For the last few weeks I have been taking Jonathan to a climbing lesson at our local leisure centre. it was his birthday present, and that in itself says something about him and the type of person that he is. I have no part in these lessons for me it could be a dead hour but it’s not. I go in the gym and create lots of sweat. The great thing is, the gym is on the first floor (or second floor if you aren’t British) and has a huge window looking into the climbing room. So although we are in completely different rooms we are still connected, we are still in relationship. Jonathan has two choices at this point. He could completely disown me (because I’m not that pretty a site in the gym), but he doesn’t, he climbs up the wall either side of the window and peers in looking for me. He’s looking for a response, a relationship response. I also have a choice, I can decide that he is embarrassing, but I don’t I give him the biggest thumbs up I can possibly give and off he goes up past the window to the top of the wall. Later on when I am trying to cool down a bit I go up to the window and look in. Again, he could disown me at this point, but in front of the rest of the people in there he returns my thumbs up.

It’s just a simple example, but it’s an example of the pricelessness of relationships.

And just as I am finishing off – in comes Emily and gives me a big kiss and says ‘good night’. Priceless.

Working from Home Today

IMG_0060I decided to work from home today in order to get some peace and quiet. Guess what – today was the day when my neighbour decided to start having their garden dug up.

So far they have delivered a small digger, a small dumper truck, two skips, and loads of stone. I have no idea what they are doing but it’s certainly not a peaceful and quiet day at Chastney Towers today.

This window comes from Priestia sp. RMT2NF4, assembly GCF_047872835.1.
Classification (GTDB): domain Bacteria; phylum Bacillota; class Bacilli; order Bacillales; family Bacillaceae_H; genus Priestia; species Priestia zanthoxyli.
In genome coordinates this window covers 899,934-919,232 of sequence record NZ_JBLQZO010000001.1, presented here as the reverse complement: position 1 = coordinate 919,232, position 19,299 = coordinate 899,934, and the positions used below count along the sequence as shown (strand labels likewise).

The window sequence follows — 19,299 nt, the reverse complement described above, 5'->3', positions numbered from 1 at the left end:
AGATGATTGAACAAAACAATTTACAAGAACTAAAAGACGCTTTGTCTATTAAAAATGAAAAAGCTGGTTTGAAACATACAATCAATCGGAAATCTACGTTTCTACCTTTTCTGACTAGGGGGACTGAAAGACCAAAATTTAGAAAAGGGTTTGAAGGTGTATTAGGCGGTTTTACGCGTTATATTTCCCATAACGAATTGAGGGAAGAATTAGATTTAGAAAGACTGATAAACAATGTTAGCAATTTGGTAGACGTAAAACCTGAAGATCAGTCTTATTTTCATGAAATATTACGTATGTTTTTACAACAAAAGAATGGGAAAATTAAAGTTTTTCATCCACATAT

Of course there are two problems, the first one is the noise, the second more pressing one is my curiosity as to what on earth they are doing. This is not helped by Sue coming in every few minutes giving me an update.

We had our garden landscaped about 18 months ago and I have to admit to a certain amount of envy and one-up-man-ship.  After all they have already had a conservatory built and turned their double garage into a snooker room. It’s all just too much.

The always-on social impacts

My friend Steve has just posted a really interesting article on the business case for PDA’s, but most importantly the impacts of the Always on Society.

It’s very interesting observing the social impacts of the working environment that people are forced to work in. I wrote the other day about the general working environment and it’s impact personally on my productivity. (Today I am working from home and it’s Friday s feel great). But it’s a really interesting thing to observe how other people interact with technology and the various connection infrastructures that they have.

Sue, my wife, is an interesting example. She works as a Pastoral Worker for our church (a voluntary position, but no less demanding) and the way that she interacts with the various connection infrastructures is fascinating.